Geo-Fencing: A Location-Based Service Alternative
A new program in the UK will target opt-in subscribers with location-based offers from Starbucks and L'Oreal - without depending on smartphones or GPS.
UK mobile operator O2 is launching a program targeting a million subscribers with Starbucks and L’Oreal coupons. The discounts are offered via O2 More, an opt-in subscriber offer program that allows companies to offer discounts based on user-submitted preferences and demographic info. The program will support a new geo-fencing trial service from Placecast, creating 1,500 geographically restricted areas in which Starbucks and Lâ€™Oreal are able to offer deals to nearby customers.
What caught our attention – and what makes this platform different than other location-based service promotions – is its employment of geo-fencing. Geo-fencing refers to the creation of boundaries that trigger an action or notification when a person enters or exits the area. The advantage, or differentiation point is that geo-fencing doesn’t require a smartphone or GPS-enabled phone; the O2 roll out relies on the carrier’s network to establish a subscriber’s location. In short, geo-fencing (and the O2 platform) offer marketers a wide-reaching, easy way to target all customers of a certain operator, provided they opt-in.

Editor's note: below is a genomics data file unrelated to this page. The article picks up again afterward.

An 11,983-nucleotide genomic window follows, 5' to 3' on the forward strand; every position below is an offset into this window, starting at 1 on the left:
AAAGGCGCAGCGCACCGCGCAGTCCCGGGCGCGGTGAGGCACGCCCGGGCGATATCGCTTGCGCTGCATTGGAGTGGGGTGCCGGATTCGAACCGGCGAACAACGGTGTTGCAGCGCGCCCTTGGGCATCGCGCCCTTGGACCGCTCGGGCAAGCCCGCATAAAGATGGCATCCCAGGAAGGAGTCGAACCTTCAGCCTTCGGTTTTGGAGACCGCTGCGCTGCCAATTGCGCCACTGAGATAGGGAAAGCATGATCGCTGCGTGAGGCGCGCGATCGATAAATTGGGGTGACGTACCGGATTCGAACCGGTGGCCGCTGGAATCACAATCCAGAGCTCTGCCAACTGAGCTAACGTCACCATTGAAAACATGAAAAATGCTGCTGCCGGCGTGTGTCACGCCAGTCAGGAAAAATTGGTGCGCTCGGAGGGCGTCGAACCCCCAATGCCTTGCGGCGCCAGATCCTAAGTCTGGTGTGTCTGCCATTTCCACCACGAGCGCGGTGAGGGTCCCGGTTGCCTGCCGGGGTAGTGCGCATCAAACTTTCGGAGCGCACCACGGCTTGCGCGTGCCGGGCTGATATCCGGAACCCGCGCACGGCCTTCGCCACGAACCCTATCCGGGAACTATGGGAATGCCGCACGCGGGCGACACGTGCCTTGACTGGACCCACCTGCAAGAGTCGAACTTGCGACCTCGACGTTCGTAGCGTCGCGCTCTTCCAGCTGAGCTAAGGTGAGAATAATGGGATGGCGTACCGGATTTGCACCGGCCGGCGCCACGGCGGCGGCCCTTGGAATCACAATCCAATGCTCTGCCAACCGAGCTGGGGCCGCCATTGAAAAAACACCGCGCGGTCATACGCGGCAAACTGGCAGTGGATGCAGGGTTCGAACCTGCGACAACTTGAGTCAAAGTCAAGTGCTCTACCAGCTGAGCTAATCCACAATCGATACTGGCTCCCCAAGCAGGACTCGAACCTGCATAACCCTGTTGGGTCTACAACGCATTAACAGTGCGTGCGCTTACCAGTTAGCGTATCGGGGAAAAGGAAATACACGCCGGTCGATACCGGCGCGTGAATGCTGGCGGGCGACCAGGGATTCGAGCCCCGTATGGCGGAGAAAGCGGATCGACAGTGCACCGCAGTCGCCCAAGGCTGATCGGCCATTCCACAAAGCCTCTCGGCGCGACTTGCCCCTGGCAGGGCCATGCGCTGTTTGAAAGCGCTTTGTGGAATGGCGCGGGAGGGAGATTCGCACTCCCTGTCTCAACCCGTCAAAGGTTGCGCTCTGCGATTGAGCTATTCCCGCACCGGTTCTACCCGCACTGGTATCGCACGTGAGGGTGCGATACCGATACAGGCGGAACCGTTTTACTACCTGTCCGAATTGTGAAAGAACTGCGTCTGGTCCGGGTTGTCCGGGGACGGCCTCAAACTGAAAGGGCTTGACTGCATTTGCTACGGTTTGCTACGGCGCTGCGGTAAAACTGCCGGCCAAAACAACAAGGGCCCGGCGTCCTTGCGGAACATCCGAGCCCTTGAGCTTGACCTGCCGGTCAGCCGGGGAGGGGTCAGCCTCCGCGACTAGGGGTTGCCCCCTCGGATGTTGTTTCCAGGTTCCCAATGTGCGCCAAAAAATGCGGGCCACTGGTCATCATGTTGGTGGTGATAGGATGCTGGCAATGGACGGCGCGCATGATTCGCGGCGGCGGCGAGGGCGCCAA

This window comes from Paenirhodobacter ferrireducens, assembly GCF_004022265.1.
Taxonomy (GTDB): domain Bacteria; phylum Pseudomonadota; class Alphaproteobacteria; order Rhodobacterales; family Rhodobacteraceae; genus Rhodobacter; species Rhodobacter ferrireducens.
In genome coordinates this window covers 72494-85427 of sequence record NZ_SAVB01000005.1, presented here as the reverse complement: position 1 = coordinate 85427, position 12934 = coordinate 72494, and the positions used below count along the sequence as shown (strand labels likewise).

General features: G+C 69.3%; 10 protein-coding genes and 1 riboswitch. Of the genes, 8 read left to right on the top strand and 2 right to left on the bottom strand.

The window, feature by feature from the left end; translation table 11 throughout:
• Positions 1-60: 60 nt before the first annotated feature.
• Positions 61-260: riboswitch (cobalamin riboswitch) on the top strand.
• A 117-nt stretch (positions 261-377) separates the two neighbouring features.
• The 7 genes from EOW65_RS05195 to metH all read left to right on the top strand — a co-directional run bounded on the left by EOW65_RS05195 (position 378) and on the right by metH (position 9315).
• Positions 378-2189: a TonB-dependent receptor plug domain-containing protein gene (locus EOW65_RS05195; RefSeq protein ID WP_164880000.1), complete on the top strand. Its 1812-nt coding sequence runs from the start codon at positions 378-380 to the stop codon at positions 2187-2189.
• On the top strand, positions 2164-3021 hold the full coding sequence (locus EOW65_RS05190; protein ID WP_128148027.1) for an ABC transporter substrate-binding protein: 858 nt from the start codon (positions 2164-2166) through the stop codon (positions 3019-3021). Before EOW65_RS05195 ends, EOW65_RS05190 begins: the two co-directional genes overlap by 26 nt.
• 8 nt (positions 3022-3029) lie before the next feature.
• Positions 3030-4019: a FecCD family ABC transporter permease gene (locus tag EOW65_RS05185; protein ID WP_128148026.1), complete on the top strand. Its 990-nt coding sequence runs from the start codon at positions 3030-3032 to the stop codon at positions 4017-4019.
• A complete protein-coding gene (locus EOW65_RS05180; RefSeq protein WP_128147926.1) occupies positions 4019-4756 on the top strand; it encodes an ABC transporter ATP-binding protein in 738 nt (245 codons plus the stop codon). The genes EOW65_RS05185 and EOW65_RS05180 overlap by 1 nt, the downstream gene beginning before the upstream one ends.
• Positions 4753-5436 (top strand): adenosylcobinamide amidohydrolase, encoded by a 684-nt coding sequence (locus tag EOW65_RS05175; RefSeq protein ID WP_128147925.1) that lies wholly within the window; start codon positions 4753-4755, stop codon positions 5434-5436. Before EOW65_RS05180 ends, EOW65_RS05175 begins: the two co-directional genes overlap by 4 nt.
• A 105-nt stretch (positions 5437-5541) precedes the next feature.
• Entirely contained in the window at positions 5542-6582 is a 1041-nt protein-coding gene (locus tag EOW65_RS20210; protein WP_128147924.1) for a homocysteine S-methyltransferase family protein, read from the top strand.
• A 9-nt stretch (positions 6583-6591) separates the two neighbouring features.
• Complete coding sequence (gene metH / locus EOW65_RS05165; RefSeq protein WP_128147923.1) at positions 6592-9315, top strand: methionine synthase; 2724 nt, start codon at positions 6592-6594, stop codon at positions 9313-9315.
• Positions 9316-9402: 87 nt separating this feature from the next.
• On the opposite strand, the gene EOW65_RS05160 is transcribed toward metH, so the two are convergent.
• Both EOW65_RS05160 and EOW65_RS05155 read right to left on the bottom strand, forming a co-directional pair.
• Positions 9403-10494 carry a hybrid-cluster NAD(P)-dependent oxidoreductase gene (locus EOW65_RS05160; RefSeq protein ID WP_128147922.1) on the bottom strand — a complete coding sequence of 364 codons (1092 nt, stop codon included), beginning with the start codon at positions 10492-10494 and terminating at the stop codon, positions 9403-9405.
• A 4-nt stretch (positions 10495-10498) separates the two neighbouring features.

Geo-fencing has to build a case for itself as a viable platform in the US – ensuring US mobile carrier participation and a wide enough subscriber base to make it attractive to marketers. But in a landscape where smartphones don’t yet represent the majority of US mobile phones (as of the fourth quarter 2009, Nielsen estimates 21% of American wireless subscribers were using a smartphone), geo-fencing may represent an effective means of capturing a broader consumer base with location-based targeted offers.